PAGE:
Minneapolis: One Year of Service Down, Two to Go

The following was contributed by The Salvation Army Northern Divisional Headquarters.


It’s been a year since a tornado ripped through North Minneapolis and left hundreds of families homeless. Not only is The Salvation Army still serving tornado survivors, it has a new program to help them two more years into the future.

The new program is called Project Breakthrough. It begins in July and will provide intensive case management for up to 30 families that lost their homes to the tornado. The families will receive all the tools they need to become self-sufficient: one-on-one counseling, budgeting classes, résumé help, job interview coaching and much more. In addition, financial assistance will be available for things like car repairs, college application fees or new clothes to wear for a job interview.  The budget for the first year is $150,000.

“The program’s objective is to get families ‘off the system’ so they are not relying on the government, food shelves and other assistance,” said Major Strickler, Twin Cities Commander. “Many families that lost everything to the tornado need a guiding hand because they are still struggling to reclaim control. Through Project Breakthrough, families will have access to their very own social worker to help them navigate the system and pave a path to success.”

Project Breakthrough is funded by a two-year grant from The Salvation Army Central Territory Headquarters in Chicago. It will employ two staff members – one full-time, one part-time – and be based at the North Minneapolis Salvation Army.
Looking Back:

The tornado struck on May 22, 2011 with almost no warning, annihilating a 3.5-mile swath of what is arguably Minneapolis’ poorest area. The Salvation Army was on the scene immediately, providing food, drinks and emotional care to hundreds of survivors and relief workers distributing nearly $50,000 worth of in-kind gifts including 67,000 pounds of food in the first few weeks.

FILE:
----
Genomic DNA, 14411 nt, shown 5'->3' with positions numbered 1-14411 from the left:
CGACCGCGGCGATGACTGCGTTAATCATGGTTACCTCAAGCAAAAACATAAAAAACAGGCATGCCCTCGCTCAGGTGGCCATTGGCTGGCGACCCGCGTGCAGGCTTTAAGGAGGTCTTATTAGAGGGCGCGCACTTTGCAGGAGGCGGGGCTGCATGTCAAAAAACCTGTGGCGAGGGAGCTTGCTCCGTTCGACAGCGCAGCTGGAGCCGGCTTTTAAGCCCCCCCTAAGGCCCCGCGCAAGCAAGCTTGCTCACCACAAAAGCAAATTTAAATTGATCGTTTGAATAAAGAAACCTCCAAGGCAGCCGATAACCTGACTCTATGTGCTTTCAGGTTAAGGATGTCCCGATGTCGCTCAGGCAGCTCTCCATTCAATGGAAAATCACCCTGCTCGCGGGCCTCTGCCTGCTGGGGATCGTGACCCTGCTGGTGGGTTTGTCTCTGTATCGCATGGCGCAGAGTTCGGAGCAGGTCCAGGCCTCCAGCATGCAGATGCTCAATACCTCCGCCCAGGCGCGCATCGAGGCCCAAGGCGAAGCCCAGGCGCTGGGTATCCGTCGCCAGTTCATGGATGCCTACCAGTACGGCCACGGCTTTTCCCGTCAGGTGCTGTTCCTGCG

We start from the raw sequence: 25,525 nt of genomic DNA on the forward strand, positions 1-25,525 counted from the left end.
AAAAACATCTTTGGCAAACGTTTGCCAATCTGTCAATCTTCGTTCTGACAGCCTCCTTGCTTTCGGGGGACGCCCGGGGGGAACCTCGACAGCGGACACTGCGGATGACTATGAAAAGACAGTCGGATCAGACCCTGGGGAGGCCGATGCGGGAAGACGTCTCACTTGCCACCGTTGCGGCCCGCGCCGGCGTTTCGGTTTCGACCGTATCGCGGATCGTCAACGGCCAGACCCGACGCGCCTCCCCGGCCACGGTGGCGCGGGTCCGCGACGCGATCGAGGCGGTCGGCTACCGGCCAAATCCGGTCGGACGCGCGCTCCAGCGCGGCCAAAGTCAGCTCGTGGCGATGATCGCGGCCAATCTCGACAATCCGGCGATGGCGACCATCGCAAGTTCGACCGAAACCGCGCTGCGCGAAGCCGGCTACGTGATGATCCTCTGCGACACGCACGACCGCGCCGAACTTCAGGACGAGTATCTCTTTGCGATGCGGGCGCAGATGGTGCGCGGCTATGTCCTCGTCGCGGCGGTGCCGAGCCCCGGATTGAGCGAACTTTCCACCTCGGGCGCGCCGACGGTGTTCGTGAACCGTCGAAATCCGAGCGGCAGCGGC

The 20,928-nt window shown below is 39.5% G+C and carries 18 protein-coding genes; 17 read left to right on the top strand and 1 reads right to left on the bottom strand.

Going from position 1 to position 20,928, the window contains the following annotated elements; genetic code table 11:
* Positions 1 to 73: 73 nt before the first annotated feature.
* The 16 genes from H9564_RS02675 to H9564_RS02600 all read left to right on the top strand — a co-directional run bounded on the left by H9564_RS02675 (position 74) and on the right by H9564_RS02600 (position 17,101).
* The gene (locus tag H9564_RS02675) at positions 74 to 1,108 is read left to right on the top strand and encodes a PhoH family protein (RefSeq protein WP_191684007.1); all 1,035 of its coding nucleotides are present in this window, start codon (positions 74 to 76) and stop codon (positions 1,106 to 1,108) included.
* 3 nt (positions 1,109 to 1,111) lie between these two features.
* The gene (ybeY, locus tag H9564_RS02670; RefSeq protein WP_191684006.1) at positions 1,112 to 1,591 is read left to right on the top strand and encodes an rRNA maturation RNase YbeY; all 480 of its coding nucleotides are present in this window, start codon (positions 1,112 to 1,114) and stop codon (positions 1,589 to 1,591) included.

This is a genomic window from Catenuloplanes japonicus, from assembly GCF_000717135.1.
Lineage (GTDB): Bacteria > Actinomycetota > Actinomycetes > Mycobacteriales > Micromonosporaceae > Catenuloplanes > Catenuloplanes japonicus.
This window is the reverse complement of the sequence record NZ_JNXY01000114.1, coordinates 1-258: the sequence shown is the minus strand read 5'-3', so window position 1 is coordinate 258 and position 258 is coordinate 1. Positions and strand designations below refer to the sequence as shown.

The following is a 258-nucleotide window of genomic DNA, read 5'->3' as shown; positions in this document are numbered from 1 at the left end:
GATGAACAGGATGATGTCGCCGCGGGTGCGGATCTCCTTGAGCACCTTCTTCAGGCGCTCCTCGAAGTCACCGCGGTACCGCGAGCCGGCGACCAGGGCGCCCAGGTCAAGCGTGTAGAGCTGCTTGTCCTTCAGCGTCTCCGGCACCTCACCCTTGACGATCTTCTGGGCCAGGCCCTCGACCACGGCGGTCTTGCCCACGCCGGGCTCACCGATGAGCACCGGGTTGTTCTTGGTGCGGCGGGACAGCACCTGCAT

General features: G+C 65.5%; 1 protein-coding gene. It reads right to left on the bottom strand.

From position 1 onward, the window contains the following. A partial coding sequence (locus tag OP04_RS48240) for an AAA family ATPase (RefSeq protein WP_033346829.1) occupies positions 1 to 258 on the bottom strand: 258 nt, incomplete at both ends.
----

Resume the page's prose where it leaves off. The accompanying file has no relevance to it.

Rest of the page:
The Salvation Army would spend the remainder of 2011 providing nearly $230,000 worth of long-term assistance, most of which paid dozens of families’ relocation expenses: first month’s rent, damage deposits and furniture. The rest paid for thing like car repairs, groceries, clothing and transportation. All of these services were provided at the North Minneapolis Salvation Army, located a few blocks south of the destruction.

“We couldn’t have served so many people without the generous donations we received from the Twin Cities community,” said Strickler. “A year after the disaster, we’re seeing how much of a long-term impact those donations have had.”

The Salvation Army is still serving tornado survivors to this day, as many of them didn’t know about everything the North Minneapolis Salvation Army had to offer.

“After the tornado struck, lots of new people came to us for food, clothing, gas vouchers and other assistance,” said Strickler. “A year later, many of those tornado survivors have continued coming to us for help. In a way, the tornado was a blessing because it has allowed us to demonstrate the love of Jesus Christ to a whole new group of people in North Minneapolis.”